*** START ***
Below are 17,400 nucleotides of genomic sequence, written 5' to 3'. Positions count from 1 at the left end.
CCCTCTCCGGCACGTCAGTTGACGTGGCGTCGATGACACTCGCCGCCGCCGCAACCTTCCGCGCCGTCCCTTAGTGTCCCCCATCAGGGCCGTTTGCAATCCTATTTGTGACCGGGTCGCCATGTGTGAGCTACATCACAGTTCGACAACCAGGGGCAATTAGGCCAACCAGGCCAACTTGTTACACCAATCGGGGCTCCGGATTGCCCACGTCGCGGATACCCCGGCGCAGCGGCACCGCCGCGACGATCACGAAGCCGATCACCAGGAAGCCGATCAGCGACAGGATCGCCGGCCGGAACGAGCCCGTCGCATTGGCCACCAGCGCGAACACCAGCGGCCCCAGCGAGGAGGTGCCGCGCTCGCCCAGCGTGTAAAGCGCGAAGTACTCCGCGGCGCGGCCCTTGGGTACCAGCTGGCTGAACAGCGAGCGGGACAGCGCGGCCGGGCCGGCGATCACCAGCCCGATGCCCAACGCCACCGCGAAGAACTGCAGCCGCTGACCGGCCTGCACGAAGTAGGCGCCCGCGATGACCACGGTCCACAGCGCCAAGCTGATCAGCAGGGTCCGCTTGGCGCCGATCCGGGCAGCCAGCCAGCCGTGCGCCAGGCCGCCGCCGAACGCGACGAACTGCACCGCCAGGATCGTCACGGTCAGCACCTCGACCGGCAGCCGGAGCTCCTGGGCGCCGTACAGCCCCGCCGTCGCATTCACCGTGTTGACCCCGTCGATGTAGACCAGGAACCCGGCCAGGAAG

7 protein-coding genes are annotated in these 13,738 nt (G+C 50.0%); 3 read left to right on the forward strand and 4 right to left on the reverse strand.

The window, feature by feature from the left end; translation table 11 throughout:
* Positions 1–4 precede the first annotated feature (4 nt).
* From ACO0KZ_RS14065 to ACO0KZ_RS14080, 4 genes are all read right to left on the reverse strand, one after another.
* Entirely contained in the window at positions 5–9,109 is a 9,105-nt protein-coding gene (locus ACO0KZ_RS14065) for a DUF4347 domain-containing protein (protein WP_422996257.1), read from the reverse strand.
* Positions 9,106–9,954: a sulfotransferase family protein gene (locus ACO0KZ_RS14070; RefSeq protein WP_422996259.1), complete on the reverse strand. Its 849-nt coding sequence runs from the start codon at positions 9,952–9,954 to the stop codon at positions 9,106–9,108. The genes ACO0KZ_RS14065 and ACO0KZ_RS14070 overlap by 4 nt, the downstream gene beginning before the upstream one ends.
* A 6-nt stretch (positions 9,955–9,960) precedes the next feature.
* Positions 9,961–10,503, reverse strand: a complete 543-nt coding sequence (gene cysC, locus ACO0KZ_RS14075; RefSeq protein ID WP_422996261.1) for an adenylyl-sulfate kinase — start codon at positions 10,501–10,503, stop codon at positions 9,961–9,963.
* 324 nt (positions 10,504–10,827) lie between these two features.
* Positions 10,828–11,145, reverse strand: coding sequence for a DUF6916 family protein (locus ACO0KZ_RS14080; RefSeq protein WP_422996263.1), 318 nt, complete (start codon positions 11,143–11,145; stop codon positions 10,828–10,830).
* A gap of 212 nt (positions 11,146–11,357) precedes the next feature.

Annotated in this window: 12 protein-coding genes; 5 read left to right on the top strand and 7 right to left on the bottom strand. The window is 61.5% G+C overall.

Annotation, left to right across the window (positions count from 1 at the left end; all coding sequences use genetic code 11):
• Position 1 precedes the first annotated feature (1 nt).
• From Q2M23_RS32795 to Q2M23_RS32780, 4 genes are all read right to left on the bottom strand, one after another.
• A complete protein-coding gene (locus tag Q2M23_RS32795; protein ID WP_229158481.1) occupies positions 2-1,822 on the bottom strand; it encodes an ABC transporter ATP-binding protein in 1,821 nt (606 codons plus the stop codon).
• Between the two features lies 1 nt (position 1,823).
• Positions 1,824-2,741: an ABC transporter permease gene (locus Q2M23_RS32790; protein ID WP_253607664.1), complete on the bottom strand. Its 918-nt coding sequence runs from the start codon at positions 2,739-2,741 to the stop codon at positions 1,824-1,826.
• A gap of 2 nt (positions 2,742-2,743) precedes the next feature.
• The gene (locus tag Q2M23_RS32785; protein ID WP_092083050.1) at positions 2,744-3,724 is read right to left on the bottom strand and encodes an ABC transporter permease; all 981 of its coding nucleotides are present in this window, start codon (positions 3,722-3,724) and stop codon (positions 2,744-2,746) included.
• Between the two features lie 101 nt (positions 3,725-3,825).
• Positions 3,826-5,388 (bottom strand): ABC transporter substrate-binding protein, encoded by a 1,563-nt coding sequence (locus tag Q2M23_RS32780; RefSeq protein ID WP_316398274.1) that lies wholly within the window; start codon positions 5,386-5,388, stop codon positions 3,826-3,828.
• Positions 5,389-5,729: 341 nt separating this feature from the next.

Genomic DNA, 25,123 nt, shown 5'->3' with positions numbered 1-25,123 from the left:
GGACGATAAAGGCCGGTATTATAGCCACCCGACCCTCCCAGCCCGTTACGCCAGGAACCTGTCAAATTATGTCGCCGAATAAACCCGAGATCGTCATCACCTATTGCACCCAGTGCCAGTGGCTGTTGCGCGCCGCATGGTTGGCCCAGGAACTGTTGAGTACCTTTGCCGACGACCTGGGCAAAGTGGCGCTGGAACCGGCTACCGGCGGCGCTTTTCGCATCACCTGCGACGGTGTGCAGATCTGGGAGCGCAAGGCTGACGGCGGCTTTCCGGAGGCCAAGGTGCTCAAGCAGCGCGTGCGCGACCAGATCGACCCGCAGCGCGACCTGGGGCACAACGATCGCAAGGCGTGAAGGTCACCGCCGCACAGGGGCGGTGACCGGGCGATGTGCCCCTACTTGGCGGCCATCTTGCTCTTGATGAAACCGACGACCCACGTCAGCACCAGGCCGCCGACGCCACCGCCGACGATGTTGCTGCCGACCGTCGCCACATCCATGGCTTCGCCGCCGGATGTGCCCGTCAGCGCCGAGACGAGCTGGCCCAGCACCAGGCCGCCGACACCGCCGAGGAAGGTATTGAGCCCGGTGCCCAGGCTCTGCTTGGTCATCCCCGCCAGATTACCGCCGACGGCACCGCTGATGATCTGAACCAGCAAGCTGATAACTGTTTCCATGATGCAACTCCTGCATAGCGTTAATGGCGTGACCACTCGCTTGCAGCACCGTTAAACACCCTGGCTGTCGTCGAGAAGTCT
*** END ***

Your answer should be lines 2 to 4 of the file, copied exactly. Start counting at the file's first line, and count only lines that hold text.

CCCTCTCCGGCACGTCAGTTGACGTGGCGTCGATGACACTCGCCGCCGCCGCAACCTTCCGCGCCGTCCCTTAGTGTCCCCCATCAGGGCCGTTTGCAATCCTATTTGTGACCGGGTCGCCATGTGTGAGCTACATCACAGTTCGACAACCAGGGGCAATTAGGCCAACCAGGCCAACTTGTTACACCAATCGGGGCTCCGGATTGCCCACGTCGCGGATACCCCGGCGCAGCGGCACCGCCGCGACGATCACGAAGCCGATCACCAGGAAGCCGATCAGCGACAGGATCGCCGGCCGGAACGAGCCCGTCGCATTGGCCACCAGCGCGAACACCAGCGGCCCCAGCGAGGAGGTGCCGCGCTCGCCCAGCGTGTAAAGCGCGAAGTACTCCGCGGCGCGGCCCTTGGGTACCAGCTGGCTGAACAGCGAGCGGGACAGCGCGGCCGGGCCGGCGATCACCAGCCCGATGCCCAACGCCACCGCGAAGAACTGCAGCCGCTGACCGGCCTGCACGAAGTAGGCGCCCGCGATGACCACGGTCCACAGCGCCAAGCTGATCAGCAGGGTCCGCTTGGCGCCGATCCGGGCAGCCAGCCAGCCGTGCGCCAGGCCGCCGCCGAACGCGACGAACTGCACCGCCAGGATCGTCACGGTCAGCACCTCGACCGGCAGCCGGAGCTCCTGGGCGCCGTACAGCCCCGCCGTCGCATTCACCGTGTTGACCCCGTCGATGTAGACCAGGAACCCGGCCAGGAAG

7 protein-coding genes are annotated in these 13,738 nt (G+C 50.0%); 3 read left to right on the forward strand and 4 right to left on the reverse strand.

The window, feature by feature from the left end; translation table 11 throughout: